Brain networks associated with cognitive and hedonic responses to a meal

Research paper by T. Pribic, L. Kilpatrick, B. Ciccantelli, C. Malagelada, A. Accarino, A. Rovira, D. Pareto, E. Mayer, F. Azpiroz

Indexed on: 25 Jan '17Published on: 23 Jan '17Published in: Neurogastroenterology & Motility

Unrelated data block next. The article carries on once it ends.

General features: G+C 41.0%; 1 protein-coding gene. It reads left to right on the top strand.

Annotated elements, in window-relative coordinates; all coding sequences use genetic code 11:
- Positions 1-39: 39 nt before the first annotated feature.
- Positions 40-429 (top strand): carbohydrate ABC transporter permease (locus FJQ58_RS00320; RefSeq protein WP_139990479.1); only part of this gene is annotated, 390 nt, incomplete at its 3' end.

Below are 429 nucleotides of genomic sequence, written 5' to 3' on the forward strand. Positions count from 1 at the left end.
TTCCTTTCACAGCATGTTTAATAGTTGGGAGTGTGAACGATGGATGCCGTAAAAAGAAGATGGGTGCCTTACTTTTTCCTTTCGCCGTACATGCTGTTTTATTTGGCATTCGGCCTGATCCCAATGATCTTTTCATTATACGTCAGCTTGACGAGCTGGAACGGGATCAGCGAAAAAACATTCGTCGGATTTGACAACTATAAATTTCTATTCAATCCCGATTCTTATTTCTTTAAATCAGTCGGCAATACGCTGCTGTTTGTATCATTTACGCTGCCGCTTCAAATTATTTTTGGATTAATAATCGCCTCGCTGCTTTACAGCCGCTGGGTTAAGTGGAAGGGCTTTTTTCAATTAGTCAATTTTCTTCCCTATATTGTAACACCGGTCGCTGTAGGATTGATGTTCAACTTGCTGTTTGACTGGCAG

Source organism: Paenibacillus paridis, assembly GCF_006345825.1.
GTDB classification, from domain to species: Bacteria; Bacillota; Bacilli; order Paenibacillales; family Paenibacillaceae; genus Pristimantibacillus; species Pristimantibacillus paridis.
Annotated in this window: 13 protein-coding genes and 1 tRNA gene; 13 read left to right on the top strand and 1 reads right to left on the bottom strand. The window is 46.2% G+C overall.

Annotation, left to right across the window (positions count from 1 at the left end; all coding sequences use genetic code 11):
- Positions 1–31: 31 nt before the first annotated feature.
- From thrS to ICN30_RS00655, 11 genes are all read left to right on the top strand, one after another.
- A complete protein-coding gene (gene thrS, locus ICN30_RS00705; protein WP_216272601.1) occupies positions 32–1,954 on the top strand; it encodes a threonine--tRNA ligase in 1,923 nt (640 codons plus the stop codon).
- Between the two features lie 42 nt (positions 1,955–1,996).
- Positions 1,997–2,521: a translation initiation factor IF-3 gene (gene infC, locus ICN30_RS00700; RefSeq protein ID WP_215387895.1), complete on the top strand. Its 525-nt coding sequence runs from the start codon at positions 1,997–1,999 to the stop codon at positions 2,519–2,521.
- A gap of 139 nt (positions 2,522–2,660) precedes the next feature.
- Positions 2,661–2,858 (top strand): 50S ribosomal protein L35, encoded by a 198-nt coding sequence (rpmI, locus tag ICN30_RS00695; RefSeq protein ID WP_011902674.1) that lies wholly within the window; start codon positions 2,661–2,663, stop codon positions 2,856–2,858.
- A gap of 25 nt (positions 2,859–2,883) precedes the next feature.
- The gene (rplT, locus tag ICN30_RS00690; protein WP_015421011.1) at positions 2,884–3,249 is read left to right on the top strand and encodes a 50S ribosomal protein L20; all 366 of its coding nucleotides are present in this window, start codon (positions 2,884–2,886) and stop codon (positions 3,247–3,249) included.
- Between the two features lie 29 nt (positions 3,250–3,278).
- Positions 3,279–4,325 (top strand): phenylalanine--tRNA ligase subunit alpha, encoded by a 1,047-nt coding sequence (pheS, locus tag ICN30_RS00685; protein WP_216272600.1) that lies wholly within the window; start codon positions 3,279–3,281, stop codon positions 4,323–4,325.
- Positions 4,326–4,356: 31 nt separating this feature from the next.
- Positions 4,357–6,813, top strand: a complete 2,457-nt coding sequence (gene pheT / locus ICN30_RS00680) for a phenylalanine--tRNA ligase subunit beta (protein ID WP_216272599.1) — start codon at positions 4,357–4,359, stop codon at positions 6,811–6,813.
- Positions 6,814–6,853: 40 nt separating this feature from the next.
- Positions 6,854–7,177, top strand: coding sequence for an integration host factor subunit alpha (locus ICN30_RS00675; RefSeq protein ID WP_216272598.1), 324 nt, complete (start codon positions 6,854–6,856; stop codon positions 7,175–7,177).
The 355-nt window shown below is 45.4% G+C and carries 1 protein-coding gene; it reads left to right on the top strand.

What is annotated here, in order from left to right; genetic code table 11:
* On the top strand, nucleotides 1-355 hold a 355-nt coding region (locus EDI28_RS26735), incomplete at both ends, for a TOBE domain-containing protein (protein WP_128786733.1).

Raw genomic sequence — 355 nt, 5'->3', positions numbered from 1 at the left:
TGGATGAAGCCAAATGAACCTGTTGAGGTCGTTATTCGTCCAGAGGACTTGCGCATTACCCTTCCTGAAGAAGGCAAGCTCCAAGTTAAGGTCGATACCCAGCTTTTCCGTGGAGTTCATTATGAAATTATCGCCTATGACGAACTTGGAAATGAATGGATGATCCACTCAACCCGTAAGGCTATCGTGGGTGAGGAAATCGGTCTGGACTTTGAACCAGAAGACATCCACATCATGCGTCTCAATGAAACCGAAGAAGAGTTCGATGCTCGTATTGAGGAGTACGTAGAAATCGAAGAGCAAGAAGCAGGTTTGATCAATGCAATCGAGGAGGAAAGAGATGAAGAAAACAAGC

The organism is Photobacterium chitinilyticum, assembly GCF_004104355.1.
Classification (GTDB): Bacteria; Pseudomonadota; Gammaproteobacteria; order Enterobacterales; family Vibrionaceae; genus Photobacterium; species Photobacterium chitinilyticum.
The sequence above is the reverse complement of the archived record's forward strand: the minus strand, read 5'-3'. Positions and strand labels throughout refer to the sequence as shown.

We recently reported interrelated digestive, cognitive, and hedonic responses to a meal. The aim of this study was to identify brain networks related to the hedonic response to eating.Thirty-eight healthy subjects (20-38 age range) were evaluated after a 5-hour fast and after ingestion of a test meal (juice and warm ham and cheese sandwich, 300 mL, 425 kcal). Perceptual and affective responses (satiety, abdominal fullness, digestive well-being, and positive mood), and resting scans of the brain using functional MRI (3T Trio, Siemens, Germany) were evaluated immediately before and after the test meal. A high-order group independent component analysis was performed to investigate ingestion-related changes in the intrinsic connectivity of brain networks, with a focus on thalamic and insular networks.Ingestion induced satiation (3.3±0.4 score increase; P<.001) and abdominal fullness (2.4±0.3 score increase; P<.001). These sensations included an affective dimension involving digestive well-being (2.8±0.3 score increase; P<.001) and positive mood (1.8±0.2 score increase; P<.001). In general, thalamo-cortical connectivity increased with meal ingestion while insular-cortical connectivity mainly decreased. Furthermore, larger meal-induced changes (increase/decrease) in specific thalamic connections were associated with smaller changes in satiety/fullness. In contrast, a larger meal-induced decrease in insular-anterior cingulate cortex connectivity was associated with increased satiety, fullness, and digestive well-being.Perceptual and emotional responses to food intake are related to brain connectivity in defined functional networks. Brain imaging may provide objective biomarkers of subjective effects of meal ingestion.